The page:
Sunday, 7 July 2013

Wellington's South Coast

Last Thursday, 4 July, we decided to take our bikes to the Wellington South Coast. There were two reasons for our choice: one was that we had never cycled there yet; the other was to take a look at an area that had suffered severely in a recent storm. We wanted to see for ourselves how bad the damage was.

A bit of background: while we were safely away in Auckland a couple of weeks ago, Wellington was hit by a terrific southerly storm on 20 June, the shortest day. It was as bad as, or possibly worse than, the Wahine storm, which I have referred to in my posts about Pencarrow and Eastbourne (in April and June).

Wind gusts reached 140km/h, and up to 200km/h on the highest hills above Wellington. The south coast bore the brunt of the onslaught as the storm coincided with a “king tide” (an especially high tide that occurs only a few times each year). Ten-meter swells, straight from Cook Strait, battered the roads and buildings all around the bays. They tore up roads and seawalls, and threw debris, including huge rocks and enormous logs of driftwood, right across the road towards the houses. Roofs were lifted, houses and garages were flooded.

There was an enormous amount of damage all around the region, but the south coast seemed to have got the worst of it. This news website shows a bunch of photos, and numbers 4, 11, 24, 29, 36, 39, 43, 45, 47, 52, 57 and 58 show the damage done in the area we rode through on this ride. 

The day of our ride was calm and fine, and the sea was flat. We drove around the southern bays from Lyall Bay, and were pleased to see that there was a foot/cycle path all the way along to Owhiro Bay. All of the debris thrown up by the sea had been cleared away – all credit to the Wellington City Council and its crews – but you could still see places that had been damaged.

On the day of our ride, the sea was flat. John is particularly pleased with the perfect arc of the gentle little wave breaking on the beach (photo by John)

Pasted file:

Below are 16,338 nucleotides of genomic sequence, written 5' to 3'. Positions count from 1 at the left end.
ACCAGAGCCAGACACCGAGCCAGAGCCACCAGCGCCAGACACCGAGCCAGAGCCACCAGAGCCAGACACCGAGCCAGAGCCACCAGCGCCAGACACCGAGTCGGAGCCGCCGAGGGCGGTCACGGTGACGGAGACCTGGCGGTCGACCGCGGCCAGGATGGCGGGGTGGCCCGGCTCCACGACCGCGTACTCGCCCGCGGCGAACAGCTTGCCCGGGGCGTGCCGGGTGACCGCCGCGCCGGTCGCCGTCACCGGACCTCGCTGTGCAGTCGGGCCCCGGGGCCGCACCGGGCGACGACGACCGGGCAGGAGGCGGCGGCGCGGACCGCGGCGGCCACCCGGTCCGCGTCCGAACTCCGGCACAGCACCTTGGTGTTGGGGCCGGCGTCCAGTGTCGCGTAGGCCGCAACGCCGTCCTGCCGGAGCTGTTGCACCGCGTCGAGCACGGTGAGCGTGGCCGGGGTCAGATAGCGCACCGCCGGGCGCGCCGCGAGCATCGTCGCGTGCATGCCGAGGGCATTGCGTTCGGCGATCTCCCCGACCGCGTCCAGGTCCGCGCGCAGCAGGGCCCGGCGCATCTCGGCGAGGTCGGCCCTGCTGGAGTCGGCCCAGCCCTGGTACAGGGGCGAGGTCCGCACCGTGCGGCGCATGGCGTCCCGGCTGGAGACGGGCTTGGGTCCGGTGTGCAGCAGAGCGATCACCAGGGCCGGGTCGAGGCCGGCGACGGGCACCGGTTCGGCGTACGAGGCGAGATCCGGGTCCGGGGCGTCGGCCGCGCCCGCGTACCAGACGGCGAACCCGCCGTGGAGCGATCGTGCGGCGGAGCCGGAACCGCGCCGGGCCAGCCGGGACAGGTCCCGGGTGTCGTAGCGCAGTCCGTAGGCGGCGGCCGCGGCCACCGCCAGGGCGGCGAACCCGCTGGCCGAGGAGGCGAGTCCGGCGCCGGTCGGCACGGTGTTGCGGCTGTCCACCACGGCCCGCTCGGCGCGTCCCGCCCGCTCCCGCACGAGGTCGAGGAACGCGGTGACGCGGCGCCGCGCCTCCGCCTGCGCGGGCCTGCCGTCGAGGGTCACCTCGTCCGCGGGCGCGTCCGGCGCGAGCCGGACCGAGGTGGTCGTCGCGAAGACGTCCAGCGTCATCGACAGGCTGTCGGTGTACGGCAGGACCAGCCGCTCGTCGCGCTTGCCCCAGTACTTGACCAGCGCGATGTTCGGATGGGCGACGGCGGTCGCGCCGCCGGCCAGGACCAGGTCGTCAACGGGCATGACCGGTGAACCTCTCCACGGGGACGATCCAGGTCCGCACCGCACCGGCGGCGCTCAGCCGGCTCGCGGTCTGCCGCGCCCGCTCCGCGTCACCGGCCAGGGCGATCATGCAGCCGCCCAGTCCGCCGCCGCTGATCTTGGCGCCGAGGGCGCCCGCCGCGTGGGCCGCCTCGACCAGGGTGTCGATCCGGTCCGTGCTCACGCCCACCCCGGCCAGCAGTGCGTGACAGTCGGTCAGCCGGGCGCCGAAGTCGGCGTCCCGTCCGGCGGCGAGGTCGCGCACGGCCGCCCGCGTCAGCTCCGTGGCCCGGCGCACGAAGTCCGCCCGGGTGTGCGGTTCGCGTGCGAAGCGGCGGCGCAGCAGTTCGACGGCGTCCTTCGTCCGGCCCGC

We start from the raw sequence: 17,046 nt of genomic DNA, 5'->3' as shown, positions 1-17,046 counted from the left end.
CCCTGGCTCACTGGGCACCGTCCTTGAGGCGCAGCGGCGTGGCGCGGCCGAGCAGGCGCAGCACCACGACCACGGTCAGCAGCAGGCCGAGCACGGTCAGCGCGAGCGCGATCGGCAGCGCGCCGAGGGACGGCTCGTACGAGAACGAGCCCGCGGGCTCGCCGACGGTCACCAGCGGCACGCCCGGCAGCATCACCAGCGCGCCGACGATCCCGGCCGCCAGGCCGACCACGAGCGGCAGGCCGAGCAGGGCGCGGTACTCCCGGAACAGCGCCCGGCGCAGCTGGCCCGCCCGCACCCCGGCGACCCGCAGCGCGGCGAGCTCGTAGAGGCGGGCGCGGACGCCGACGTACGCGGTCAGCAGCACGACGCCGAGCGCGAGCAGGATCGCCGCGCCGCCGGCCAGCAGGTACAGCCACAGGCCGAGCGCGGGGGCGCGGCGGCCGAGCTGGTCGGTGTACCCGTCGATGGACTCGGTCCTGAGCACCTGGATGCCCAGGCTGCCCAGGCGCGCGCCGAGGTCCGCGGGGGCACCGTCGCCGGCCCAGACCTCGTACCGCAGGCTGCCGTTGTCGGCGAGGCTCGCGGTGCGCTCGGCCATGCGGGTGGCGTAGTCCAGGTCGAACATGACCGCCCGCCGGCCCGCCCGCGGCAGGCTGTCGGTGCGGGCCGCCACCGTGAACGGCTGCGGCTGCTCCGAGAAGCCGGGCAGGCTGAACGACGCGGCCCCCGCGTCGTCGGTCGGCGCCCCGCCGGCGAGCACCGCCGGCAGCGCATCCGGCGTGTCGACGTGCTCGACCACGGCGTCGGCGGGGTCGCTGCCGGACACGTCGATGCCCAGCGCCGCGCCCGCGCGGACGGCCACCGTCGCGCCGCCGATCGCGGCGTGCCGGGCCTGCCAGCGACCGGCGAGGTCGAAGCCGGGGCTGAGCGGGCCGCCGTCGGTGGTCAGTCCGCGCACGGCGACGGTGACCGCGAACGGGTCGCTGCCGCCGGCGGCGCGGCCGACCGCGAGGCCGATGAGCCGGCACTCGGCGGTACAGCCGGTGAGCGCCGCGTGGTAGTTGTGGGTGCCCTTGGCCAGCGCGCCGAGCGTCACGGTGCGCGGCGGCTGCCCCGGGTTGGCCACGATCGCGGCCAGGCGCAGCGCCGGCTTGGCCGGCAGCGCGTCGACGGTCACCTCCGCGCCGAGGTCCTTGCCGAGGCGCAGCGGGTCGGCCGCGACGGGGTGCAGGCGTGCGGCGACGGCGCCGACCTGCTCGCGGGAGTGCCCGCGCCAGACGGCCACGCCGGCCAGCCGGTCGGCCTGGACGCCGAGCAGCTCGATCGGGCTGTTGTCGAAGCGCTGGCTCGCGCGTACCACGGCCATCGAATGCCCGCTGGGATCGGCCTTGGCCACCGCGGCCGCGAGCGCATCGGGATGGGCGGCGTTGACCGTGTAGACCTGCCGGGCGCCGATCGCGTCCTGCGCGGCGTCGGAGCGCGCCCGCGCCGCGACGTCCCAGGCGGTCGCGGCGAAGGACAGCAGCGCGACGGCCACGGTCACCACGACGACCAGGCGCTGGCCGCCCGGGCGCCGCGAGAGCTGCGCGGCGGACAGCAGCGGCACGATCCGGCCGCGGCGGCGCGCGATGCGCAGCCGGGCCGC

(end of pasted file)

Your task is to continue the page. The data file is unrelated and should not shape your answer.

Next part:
We left the car at a parking area by a boat-launching ramp at Owhiro Bay, that had obviously suffered the sea’s onslaught. A huge chunk of treetrunk was wedged on the edge, up against a signpost that was completely bent over. But all the debris had been cleared away.

The huge chunk of driftwood knocked the post right over (photo by John)

We first rode towards the Red Rocks Coastal Walk, which starts from the Te Kopahou Reserve, the next bay further round from Owhiro. We knew there was a walking/cycling track leading to Red Rocks, but had never checked it out before. Also we didn’t know, of course, how the storm had affected the area.

The damaged footpath near Owhiro Bay (photo by John)

The footpath on which we rode to get there, was OK in places, but very broken up in others. Further along, fences were festooned with debris, seaweed and rubbish.

Where the road stops, there is a track beyond the gates that is supposed to go round to Red Rocks and further along to the seal colony at Sinclair Head. However, about 200m of the track had been obliterated, covered in storm debris, so we decided we’d have to do that another day.

The track did not look promising ... (photo by John)

I have since found out that the track is rather rough and that you’d need a pretty sturdy bike to ride it. Our little folding bikes would not stand up to it. Whew! I didn’t fancy the ride very much anyway. It looks too much like hard work! Maybe we should walk the track one day. Better still, take a tour with Kiwi Coastal Tours, which we heard about in the café, at the end of our ride.

It is an amazing area, very wild and beautiful. The rocks are enormously high, rather inhospitable-looking. They have a terraced look, and I wondered whether at some time in the past it had been a quarry. It turns out that in fact it was quarried from early in the 20th century. 
Inhospitable rocks